No Man’s Sky is a game that is so large that it has turned to NASA for inspiration on how to explore its universe. With the number of planets lingering in the quintillions, a number too large for the human mind to fathom, Hello Games has employed the use of space probes to fly around its virtual creation and document events happening on random planets.

Using these probes, the team can better understand the true scale and scope of the reality it has created in this highly anticipated game. By its definition of being a procedurally generated game, the team is unable to control how planets are made, what kind of life or machines populate them, or pretty much any aspect on the final outcome of its universe.

Art Director Grant Duncan explained this loss of control at GDC 2015 this week, and his statements and interviews were captured by Polygon. His methods of creating the basics of No Man’s Sky‘s scenery come from our own actual reality, wanting his universe to be grounded in some form of the believable. The algorithms behind his art is the driving force that creates all that this universe has to offer.

To populate this alternate reality, the artists created seeds: the essential parts of plants and animals and geographic locations. Trees have trunks and leaves. Animals have bone structures. Spaceships have cockpits. Buildings have doors, windows and roofs.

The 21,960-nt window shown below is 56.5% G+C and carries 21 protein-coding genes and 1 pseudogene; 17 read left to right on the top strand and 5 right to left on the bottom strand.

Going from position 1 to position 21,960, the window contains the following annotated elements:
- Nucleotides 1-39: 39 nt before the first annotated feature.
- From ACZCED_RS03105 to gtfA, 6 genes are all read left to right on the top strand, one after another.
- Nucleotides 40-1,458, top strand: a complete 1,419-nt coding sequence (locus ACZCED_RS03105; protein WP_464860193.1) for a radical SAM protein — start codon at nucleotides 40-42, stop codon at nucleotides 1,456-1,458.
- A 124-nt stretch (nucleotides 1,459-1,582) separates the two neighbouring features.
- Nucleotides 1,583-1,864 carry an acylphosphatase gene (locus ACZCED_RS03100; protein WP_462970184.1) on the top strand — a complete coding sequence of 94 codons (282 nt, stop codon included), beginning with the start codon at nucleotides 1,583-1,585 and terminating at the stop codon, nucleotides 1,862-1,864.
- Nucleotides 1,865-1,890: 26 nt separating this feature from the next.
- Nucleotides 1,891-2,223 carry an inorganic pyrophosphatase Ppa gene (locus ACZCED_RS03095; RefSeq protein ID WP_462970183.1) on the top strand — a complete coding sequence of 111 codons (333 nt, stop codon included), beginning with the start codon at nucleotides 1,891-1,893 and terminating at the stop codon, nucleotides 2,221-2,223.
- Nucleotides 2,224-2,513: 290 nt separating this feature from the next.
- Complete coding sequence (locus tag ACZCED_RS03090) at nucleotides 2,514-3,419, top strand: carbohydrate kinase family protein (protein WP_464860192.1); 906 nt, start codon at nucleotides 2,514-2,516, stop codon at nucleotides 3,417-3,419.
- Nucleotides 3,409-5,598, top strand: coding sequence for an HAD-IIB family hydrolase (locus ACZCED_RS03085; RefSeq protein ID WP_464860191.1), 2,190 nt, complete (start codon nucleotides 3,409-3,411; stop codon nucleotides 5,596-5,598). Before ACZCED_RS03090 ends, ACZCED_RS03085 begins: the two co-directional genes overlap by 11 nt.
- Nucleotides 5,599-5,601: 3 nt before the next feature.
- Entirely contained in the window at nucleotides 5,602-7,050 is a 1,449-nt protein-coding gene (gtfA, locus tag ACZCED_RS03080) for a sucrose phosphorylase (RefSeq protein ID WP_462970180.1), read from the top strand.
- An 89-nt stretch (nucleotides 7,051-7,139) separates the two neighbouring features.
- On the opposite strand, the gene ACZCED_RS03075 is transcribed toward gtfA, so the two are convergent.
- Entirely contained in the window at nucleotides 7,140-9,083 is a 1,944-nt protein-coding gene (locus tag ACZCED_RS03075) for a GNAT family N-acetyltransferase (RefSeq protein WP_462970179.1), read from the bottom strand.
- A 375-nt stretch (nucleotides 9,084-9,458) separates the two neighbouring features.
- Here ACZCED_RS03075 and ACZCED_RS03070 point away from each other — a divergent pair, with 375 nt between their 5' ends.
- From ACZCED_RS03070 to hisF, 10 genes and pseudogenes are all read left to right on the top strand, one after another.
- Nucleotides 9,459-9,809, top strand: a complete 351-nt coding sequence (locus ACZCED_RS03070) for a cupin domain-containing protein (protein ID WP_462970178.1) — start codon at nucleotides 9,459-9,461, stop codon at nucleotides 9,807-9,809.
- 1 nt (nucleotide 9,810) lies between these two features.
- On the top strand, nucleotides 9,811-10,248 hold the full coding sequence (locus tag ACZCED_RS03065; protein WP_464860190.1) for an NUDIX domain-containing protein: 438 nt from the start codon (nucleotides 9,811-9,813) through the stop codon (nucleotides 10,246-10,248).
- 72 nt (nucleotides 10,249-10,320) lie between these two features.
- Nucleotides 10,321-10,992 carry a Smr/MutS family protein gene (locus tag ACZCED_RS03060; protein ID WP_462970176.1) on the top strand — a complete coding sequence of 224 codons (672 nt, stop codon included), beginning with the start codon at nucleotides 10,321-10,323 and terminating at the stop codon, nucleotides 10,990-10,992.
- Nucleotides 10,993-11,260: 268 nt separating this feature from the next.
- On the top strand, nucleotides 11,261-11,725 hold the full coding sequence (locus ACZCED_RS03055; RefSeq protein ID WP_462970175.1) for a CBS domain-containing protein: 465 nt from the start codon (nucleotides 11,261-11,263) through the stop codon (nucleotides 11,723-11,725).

Then they threw those seeds into what Duncan calls a “big box of maths,” where the British developer’s algorithms create variations on those themes. Short trees with orange foliage. Spaceships with stubby cockpits. Alien creatures whose deer-like ancestry is graspable at a glance.

Feed No Man’s Sky‘s big box of maths the same inputs — the art team’s seeds — and it will produce the same outputs, whether on your system or a friend’s. That’s where its mighty universe comes from.

Originally, Duncan had been turned off by the idea of procedural generation and the flat, boring worlds it makes, but he now has set to prove its doubters wrong with No Man’s Sky.

“I think that the truth is, we’re actually all control freaks. Artists are so used to having complete control of every single pixel. Especially now with digital artists. We can get Photoshop, we can zoom right in and obsess over something no one will ever care about.”

Be sure to give Polygon’s write-up a good read. It still doesn’t reveal the driving force of progression behind No Man’s Sky, but it does provide yet another interesting view into what is definitely the most exciting game of 2015. Math behind the art, huh? Who would have guessed.

No Man’s Sky will be released for the PlayStation 4 in 2015, and a PC version will follow. Expectations for this thing are probably larger than its own universe by this point.